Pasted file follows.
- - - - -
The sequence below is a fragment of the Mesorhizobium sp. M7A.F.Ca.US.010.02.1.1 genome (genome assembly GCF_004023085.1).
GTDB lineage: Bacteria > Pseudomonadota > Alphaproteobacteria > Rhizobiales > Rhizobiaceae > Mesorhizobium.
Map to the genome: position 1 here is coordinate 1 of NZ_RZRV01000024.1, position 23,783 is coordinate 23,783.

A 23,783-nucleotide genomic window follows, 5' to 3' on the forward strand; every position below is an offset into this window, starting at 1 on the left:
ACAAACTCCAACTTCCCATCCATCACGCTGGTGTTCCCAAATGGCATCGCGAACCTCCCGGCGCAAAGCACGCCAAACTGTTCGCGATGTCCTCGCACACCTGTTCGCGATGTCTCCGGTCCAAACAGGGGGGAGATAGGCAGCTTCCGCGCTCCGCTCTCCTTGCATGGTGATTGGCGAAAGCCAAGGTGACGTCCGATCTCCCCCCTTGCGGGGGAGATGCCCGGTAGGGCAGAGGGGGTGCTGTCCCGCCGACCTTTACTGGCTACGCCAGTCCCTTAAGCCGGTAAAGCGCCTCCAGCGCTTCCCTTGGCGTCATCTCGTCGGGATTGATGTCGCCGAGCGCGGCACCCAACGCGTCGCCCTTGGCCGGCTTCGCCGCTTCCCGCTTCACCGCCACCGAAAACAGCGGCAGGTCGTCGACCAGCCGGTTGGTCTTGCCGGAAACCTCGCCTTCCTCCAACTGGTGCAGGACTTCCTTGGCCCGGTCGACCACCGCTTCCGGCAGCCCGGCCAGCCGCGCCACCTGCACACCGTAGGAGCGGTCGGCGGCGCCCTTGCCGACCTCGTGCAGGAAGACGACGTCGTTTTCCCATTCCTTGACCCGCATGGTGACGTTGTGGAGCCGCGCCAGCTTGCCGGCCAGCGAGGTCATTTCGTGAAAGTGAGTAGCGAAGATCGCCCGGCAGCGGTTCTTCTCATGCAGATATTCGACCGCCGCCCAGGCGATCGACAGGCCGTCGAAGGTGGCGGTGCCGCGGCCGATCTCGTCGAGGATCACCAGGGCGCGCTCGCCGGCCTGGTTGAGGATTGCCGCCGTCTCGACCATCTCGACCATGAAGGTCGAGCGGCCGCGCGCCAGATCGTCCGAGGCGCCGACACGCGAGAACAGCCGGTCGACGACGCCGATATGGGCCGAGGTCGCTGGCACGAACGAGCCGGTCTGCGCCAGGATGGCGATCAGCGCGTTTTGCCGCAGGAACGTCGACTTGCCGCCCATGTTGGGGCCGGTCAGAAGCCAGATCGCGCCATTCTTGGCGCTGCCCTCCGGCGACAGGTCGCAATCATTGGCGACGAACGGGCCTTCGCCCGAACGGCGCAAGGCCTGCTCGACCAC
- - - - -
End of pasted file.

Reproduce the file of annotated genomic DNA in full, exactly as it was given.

The sequence below is a fragment of the Mesorhizobium sp. M7A.F.Ca.US.010.02.1.1 genome (genome assembly GCF_004023085.1).
GTDB lineage: Bacteria > Pseudomonadota > Alphaproteobacteria > Rhizobiales > Rhizobiaceae > Mesorhizobium.
Map to the genome: position 1 here is coordinate 1 of NZ_RZRV01000024.1, position 23,783 is coordinate 23,783.

A 23,783-nucleotide genomic window follows, 5' to 3' on the forward strand; every position below is an offset into this window, starting at 1 on the left:
ACAAACTCCAACTTCCCATCCATCACGCTGGTGTTCCCAAATGGCATCGCGAACCTCCCGGCGCAAAGCACGCCAAACTGTTCGCGATGTCCTCGCACACCTGTTCGCGATGTCTCCGGTCCAAACAGGGGGGAGATAGGCAGCTTCCGCGCTCCGCTCTCCTTGCATGGTGATTGGCGAAAGCCAAGGTGACGTCCGATCTCCCCCCTTGCGGGGGAGATGCCCGGTAGGGCAGAGGGGGTGCTGTCCCGCCGACCTTTACTGGCTACGCCAGTCCCTTAAGCCGGTAAAGCGCCTCCAGCGCTTCCCTTGGCGTCATCTCGTCGGGATTGATGTCGCCGAGCGCGGCACCCAACGCGTCGCCCTTGGCCGGCTTCGCCGCTTCCCGCTTCACCGCCACCGAAAACAGCGGCAGGTCGTCGACCAGCCGGTTGGTCTTGCCGGAAACCTCGCCTTCCTCCAACTGGTGCAGGACTTCCTTGGCCCGGTCGACCACCGCTTCCGGCAGCCCGGCCAGCCGCGCCACCTGCACACCGTAGGAGCGGTCGGCGGCGCCCTTGCCGACCTCGTGCAGGAAGACGACGTCGTTTTCCCATTCCTTGACCCGCATGGTGACGTTGTGGAGCCGCGCCAGCTTGCCGGCCAGCGAGGTCATTTCGTGAAAGTGAGTAGCGAAGATCGCCCGGCAGCGGTTCTTCTCATGCAGATATTCGACCGCCGCCCAGGCGATCGACAGGCCGTCGAAGGTGGCGGTGCCGCGGCCGATCTCGTCGAGGATCACCAGGGCGCGCTCGCCGGCCTGGTTGAGGATTGCCGCCGTCTCGACCATCTCGACCATGAAGGTCGAGCGGCCGCGCGCCAGATCGTCCGAGGCGCCGACACGCGAGAACAGCCGGTCGACGACGCCGATATGGGCCGAGGTCGCTGGCACGAACGAGCCGGTCTGCGCCAGGATGGCGATCAGCGCGTTTTGCCGCAGGAACGTCGACTTGCCGCCCATGTTGGGGCCGGTCAGAAGCCAGATCGCGCCATTCTTGGCGCTGCCCTCCGGCGACAGGTCGCAATCATTGGCGACGAACGGGCCTTCGCCCGAACGGCGCAAGGCCTGCTCGACCAC